When it comes to my own personal beliefs, and the beliefs of others, I’ve always wanted to remain respectful. I was raised to treat others as I would want to be treated. I personally don’t want someone shoving what they believe, or their ways of doing thing down my throat. Therefore, I try to do the same.

My personal code of ethics is to keep my beliefs to myself unless you seek me out. If you genuinely want my opinion I’m happy to give it. I’ll talk personal beliefs all day with anyone open to it.

At some point during your pregnancy, (pretty much as soon as you announce it to anyone), it’s almost like a sign is tattooed on your forehead. It reads: “unsolicited advice welcome here!” It’s not really welcome here, but it’s given to us anyway, and it doesn’t stop after the baby comes. It just gets worse.

This advice, and outspoken opinions, come from a well meaning place… usually anyway. A loving family member or friend gives you a piece of information they personally found helpful. They truly want to better your experience with their suggestions.

Sometimes this advice, suggestion, or the belief they are unknowingly pushing on you, just doesn’t align. Sometimes it may seem, or even BE critical of the way you do things, or what you believe. I used to smile and nod, again, trying to remain the peacekeeper.

These days, if it rubs me the wrong way, or feels too pushy, I shut it down. I don’t do this in a rude way. Instead, I politely say “thank you, but this is how I’m doing it”, or point out where my boundary is, and respectfully ask that it is followed.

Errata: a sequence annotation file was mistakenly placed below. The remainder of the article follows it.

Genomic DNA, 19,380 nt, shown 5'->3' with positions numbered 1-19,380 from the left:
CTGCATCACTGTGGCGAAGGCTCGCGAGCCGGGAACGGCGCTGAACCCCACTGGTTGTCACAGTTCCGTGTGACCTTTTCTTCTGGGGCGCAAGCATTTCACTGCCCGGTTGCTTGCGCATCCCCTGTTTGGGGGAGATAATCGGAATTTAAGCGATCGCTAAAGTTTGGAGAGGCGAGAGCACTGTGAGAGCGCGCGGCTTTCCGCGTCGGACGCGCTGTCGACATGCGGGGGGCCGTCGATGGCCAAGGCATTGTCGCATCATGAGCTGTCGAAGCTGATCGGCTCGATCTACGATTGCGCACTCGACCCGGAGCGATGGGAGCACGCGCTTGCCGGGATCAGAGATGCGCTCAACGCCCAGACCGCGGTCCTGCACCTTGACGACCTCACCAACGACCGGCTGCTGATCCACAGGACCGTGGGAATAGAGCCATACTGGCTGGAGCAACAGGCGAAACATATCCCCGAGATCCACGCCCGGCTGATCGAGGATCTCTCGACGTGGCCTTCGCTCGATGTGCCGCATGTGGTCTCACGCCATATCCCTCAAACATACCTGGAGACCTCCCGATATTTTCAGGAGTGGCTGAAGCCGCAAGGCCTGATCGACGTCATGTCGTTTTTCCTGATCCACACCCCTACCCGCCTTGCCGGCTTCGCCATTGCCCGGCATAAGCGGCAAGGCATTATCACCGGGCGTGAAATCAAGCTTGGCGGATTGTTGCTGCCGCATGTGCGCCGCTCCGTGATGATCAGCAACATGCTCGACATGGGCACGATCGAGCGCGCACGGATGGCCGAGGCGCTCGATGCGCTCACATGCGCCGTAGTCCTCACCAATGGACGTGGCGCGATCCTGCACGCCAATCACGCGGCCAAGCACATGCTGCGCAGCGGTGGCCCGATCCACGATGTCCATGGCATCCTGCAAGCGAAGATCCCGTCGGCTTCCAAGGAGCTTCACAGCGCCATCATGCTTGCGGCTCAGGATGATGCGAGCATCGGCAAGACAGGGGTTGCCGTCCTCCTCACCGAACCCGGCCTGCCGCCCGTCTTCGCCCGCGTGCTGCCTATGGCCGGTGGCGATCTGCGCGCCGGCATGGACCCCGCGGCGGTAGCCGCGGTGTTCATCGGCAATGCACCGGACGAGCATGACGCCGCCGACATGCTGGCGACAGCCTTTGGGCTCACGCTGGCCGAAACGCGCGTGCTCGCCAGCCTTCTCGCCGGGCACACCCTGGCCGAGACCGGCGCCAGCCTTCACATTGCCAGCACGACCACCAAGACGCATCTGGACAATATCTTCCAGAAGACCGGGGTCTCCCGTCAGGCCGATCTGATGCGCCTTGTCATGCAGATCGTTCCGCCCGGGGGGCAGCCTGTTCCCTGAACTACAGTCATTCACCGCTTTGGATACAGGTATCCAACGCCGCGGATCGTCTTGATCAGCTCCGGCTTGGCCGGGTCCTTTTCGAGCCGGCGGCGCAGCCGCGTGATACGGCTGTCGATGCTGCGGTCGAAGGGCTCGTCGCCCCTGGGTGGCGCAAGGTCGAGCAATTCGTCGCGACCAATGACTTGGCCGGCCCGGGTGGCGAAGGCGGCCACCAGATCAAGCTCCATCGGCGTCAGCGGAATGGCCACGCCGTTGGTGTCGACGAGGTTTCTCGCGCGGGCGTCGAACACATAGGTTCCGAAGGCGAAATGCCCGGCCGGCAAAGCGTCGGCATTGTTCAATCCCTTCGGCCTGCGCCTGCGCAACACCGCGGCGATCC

I cannot tell you how freeing this is.

Motherhood is the most challenging, wild, experience of my life. It’s also been the most beautiful transformation I’ve ever experienced.

Yes, I’ve had my moments where I look in the mirror and don’t know who I’m looking at anymore. Yes, I’ve had days where I need a break and want to rip my hair out. More than anything though, I feel like I am more myself than ever before.

Motherhood has made me stronger in my convictions. It has made me realize that speaking my mind, and standing up for myself, and the family I’ve created is much more important than keeping the peace. It has been more freeing than anything.

When I birthed my little girl, I was born again too. I became a mom. Mothers are warriors. We love hard, and we fight hard for our families.

The greatest gift I’ve received as a mother is my little girl. The second greatest gift I received was my voice. I’m still finding it, and learning to use it, but I will forever be grateful for it.

So from one mama bear to another, don’t ever be afraid to let someone hear you roar. It is a gift, so never be ashamed to use it.

PPA: What Literally No One Warned Me About

I’m going to start this post by saying that I truly do not want any sympathy. I am merely sharing my experience so that I can spare a future mama from being hit with something they never expected.

Motherhood is amazing. Amazingly beautiful, amazingly trying, amazingly wonderful, and amazingly difficult. I’ve only been a mother for a whopping 3 months and I can already tell you this. I am beyond grateful for my little one, for my pregnancy, and my birth experience. I honestly would do everything all over again, even the 4th trimester (trust me it ain’t no piece of cake).

When I got pregnant I began reading many books on what to expect during pregnancy and what will happen after the baby arrived. My doctors discussed some of these expectations and possibilities at length with me. Towards the end of my pregnancy, and after giving birth to my baby girl, postpartum depression or PPD was constantly brought up. I was screened (although if you ask me a few vague questions don’t really seem like enough to me) and told I wasn’t suffering from any PPD. I knew that wasn’t the case, so this didn’t shock me.